The Tailor-Made Girl/In an Art Gallery
IN AN ART GALLERY.
Mr. Clubman (who knows all about it).—This Verboeckhoven is simply atrocious!
Mr. Knobstick (who wishes lie did know all about if).—It does seem rather-er-well, really, not quite up to the mark, you know.
Mr. Clubman.—Why, it is vile, my dear fellow; positively vile. The veriest tyro in art ought to see that!
Mr. Knobstick.—Oh, yes, indeed!
Mr. Clubman. —Now, this little canvas is not so bad!
Mr. Knobstick.—So very natural, you know.
Mr. Clubman (patronizingly).—Natural, my dear boy, but not nature.
Mr. Knobstick.—Oh, possibly, possibly!
Mr. Clubman.—Yori never really saw grass and sky look like that grass and sky.
Mr. Knobstick.—Now that you speak of it, I am not sure that I have, you know.
Mr. Clubman.—Of course you haven't; the picture has delicacy and finish, but fidelity to nature—Bah!
Mr. Knobstick.—I quite agree with you. This is a rather odd bit.
Mr. Clubman.—Very odd! the lights, though, are managed very well—yes, really, very well.
Mr. Knobstick.—It quite takes my fancy.
Mr. Clubman.—Oh, it is a very faulty canvas otherwise—full of glaring errors.
Mr. Knobstick.—Oh, here is a Gérôme!
Mr. Clubman.—Yes, not at his best; a fairish composition only. I tell you, my dear boy, the majority of paintings are overrated—there is nothing in them.
* * *
Miss Facetious.—What's this?—"After the Ball!" She looks as if she were sorry she went.
Young Mr. Funnyman (her escort).—Oh, no; she's sorry she came home so soon.
Miss Facetious.—What an uncomfortable attitude—and she's rumpling her dress awfully!
Young Mr. Funnyman.—Oh, well, she doesn't mind that, you know; it's the end of the season.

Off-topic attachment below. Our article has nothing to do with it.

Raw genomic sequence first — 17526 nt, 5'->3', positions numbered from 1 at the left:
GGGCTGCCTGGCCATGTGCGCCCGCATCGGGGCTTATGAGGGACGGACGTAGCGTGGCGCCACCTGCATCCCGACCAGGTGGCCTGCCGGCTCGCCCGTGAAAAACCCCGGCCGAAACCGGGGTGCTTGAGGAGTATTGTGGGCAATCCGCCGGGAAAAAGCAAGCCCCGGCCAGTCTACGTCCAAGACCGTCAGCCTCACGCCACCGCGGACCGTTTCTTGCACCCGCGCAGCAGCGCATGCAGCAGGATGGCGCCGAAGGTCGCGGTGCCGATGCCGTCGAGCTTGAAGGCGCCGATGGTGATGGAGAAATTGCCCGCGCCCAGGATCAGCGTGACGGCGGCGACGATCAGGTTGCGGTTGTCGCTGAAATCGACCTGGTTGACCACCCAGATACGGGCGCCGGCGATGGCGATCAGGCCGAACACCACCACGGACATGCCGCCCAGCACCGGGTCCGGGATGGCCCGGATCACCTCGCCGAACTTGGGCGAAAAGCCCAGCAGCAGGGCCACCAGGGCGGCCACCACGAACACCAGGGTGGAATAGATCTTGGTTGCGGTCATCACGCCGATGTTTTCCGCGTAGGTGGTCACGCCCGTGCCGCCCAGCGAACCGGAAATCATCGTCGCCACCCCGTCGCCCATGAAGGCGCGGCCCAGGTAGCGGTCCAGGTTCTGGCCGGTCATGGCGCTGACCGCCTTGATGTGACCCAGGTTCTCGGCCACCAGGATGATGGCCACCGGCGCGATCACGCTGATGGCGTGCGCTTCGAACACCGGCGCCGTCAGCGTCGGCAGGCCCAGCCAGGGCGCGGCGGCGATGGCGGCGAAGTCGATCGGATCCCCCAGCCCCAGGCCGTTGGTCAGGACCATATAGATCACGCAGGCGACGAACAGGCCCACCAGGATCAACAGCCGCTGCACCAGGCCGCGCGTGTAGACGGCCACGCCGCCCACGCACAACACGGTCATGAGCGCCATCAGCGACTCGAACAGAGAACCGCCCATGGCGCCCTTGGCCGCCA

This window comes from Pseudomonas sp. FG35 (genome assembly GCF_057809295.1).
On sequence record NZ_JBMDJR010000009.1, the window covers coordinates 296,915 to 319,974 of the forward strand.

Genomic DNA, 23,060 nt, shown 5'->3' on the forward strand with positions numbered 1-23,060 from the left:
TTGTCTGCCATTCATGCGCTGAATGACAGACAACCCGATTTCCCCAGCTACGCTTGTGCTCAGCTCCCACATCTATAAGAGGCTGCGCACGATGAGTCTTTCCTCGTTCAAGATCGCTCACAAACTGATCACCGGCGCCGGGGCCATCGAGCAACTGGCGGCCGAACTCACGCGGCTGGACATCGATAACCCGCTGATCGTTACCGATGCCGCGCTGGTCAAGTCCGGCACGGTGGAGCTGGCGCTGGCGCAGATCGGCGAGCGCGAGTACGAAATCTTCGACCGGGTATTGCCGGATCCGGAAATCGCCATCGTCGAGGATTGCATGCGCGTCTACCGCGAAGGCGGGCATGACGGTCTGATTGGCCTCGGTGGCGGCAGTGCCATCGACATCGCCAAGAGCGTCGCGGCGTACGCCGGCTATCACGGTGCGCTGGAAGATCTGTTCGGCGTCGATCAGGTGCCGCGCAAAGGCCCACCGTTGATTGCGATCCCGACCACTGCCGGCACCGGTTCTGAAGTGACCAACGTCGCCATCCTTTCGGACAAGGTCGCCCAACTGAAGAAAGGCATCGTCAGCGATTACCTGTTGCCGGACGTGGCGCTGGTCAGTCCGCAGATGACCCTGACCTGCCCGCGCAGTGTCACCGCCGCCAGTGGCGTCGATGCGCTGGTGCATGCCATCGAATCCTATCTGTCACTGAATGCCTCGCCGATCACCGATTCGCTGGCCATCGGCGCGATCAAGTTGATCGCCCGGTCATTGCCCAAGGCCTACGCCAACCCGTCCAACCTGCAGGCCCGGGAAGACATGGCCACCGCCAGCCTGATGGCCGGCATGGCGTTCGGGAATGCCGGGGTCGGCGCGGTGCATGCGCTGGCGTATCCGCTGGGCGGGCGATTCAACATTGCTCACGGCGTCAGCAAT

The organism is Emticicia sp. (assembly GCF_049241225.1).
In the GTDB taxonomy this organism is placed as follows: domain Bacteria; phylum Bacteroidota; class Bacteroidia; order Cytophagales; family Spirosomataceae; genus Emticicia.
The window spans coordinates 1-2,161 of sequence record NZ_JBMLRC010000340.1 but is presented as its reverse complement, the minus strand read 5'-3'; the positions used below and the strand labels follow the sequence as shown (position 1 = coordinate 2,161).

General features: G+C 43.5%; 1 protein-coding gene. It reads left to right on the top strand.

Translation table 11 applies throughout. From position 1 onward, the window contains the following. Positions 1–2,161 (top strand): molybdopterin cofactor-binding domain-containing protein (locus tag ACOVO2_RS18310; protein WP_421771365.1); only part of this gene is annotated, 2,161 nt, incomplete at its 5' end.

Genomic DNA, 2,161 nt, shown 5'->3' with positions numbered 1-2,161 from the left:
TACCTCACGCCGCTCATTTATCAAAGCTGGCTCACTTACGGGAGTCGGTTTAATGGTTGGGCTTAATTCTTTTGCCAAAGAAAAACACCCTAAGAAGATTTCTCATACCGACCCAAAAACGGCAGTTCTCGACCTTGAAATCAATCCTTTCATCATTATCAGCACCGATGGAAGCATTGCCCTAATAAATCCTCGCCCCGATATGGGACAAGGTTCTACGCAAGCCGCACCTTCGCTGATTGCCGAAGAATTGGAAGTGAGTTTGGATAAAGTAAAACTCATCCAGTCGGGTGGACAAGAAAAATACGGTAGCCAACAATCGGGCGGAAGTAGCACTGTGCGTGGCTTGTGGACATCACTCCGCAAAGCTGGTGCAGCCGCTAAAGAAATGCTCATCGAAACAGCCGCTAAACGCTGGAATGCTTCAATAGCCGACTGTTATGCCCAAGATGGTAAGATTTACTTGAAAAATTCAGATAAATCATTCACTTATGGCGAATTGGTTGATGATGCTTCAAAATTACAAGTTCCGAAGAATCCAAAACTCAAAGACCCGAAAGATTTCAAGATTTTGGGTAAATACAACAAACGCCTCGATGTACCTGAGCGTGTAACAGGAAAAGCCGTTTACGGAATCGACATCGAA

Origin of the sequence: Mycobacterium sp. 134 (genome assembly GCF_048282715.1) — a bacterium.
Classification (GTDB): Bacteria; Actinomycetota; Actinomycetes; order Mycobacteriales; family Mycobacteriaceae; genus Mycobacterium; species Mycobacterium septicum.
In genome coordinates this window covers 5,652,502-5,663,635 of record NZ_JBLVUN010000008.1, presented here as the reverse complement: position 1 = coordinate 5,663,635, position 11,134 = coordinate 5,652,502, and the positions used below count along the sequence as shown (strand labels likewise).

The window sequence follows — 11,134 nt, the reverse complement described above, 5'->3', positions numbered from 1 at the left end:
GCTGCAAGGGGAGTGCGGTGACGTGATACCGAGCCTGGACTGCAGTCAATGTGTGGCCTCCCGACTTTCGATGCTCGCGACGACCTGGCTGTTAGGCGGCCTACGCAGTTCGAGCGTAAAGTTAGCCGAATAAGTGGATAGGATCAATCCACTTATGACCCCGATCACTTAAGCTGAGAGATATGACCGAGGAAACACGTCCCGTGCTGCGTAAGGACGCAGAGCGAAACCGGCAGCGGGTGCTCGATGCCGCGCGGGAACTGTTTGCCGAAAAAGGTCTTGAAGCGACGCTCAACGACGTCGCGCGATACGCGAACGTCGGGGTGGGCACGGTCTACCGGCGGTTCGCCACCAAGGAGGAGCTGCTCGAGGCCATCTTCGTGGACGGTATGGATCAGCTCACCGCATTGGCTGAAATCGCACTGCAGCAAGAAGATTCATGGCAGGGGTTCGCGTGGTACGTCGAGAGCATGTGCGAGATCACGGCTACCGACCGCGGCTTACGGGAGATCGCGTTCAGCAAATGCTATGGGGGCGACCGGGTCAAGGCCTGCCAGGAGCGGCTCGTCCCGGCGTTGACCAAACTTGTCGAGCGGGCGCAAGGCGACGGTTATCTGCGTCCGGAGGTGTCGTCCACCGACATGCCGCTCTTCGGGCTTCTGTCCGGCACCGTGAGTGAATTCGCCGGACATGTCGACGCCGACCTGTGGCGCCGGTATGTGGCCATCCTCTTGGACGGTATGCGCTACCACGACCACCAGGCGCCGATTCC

Miss Facetious.—Here's "A Misty Morning in Rome!"
Young Mr. Funnyman.—I call that a regular London fog.
Miss Facetious.—Yes, indeed! Do let us go on; it will take the curl out of my feathers.
* * *
Miss Penelope (a young woman with catalogue and magnifying glass "doing" the collection).—Look at the detail of that woman's dress. Isn't it wonderful?
Admiring Female Friend.—Wonderful!
Miss Penelope (after a few moments' absorbing contemplation).—Kæem-merer paints deliciously! Admiring Female Friend.—Exquisitely!
Miss Penelope.—Will you look at this perspective—the depth of it?—why, it is superb!
Admiring Female Friend.—Oh, isn't it?
Miss Penelope.—Marvelous! marvelous!! The picture as a whole, though, lacks sentiment.
Admiring Female Friend.—Yer, I think so.
Miss Penelope (pettishly).—Look at those stupid people standing so close to that Fortuny!
Admiring Female Friend.—Such ignorance!
Miss Penelope.—Why, it's a perfect daub near by!
Admiring Female Friend.—Of course!
Miss Penelope.—Oh, here's another Bierstadt!
Admiring Female Friend.—Oh, yes; how very fine!
Miss Penelope.—Ye-es; but his pictures are so very similar—all painted from the same recipe.
Admiring Female Friend.—That may be so.
* * *
Mrs. Hopeless (before a Detaille).—This is quite pretty, Mabel; a sort of battle-scene, isn't it?
Mabel (her daughter).—It seems to be, Mama.
Mrs. Hopeless.—Who did it?
Mabel (reading name on frame).—It's some unpronounceable name—French, I think, Mama.
Mrs. Hopeless.—Oh, never mind, my dear. I really don't care. I don't like so many figures in a picture, anyhow; it's too confusing.
* * *
First Artist (who manufactures pictures by the dozen for dealers).—Good gracious, man; look at those flesh tints!
Second Artist (who does the same).—Frightful—mixed with putty, I should say!
First Artist.—Horrible, horrible! I can't see how a painter can let such work leave his easel.
Second Artist.—Nor I. But the so-called great artist is not apt to be the conscientious one.
First Artist.—True, indeed! This Troyon here lacks detail.
Second Artist.—Oh, yes—and breadth!
First Artist.—Do look at the gaping crowd before that huge canvas over there!
Second Artist.—I see. That's what discourages true art—the utter want of discrimination in the public.
First Artist.—Oh, give it size and color and it is satisfied.
Second Artist.—Look at this landscape—the critics laud it to the skies.
First Artist.—Where it ought to be—it is a mass of faults.
Second Artist.—A wretched composition throughout.
First Artist.—And here—this outrageous chaos of color.
Second Artist.—My dear fellow, that was intended to hacg in an un-lighted gallery.
First Artist.—Altogether a miserable collection.
Second Artist.—Yes—let's go; why didn't the fellow, with his money, buy something worth showing?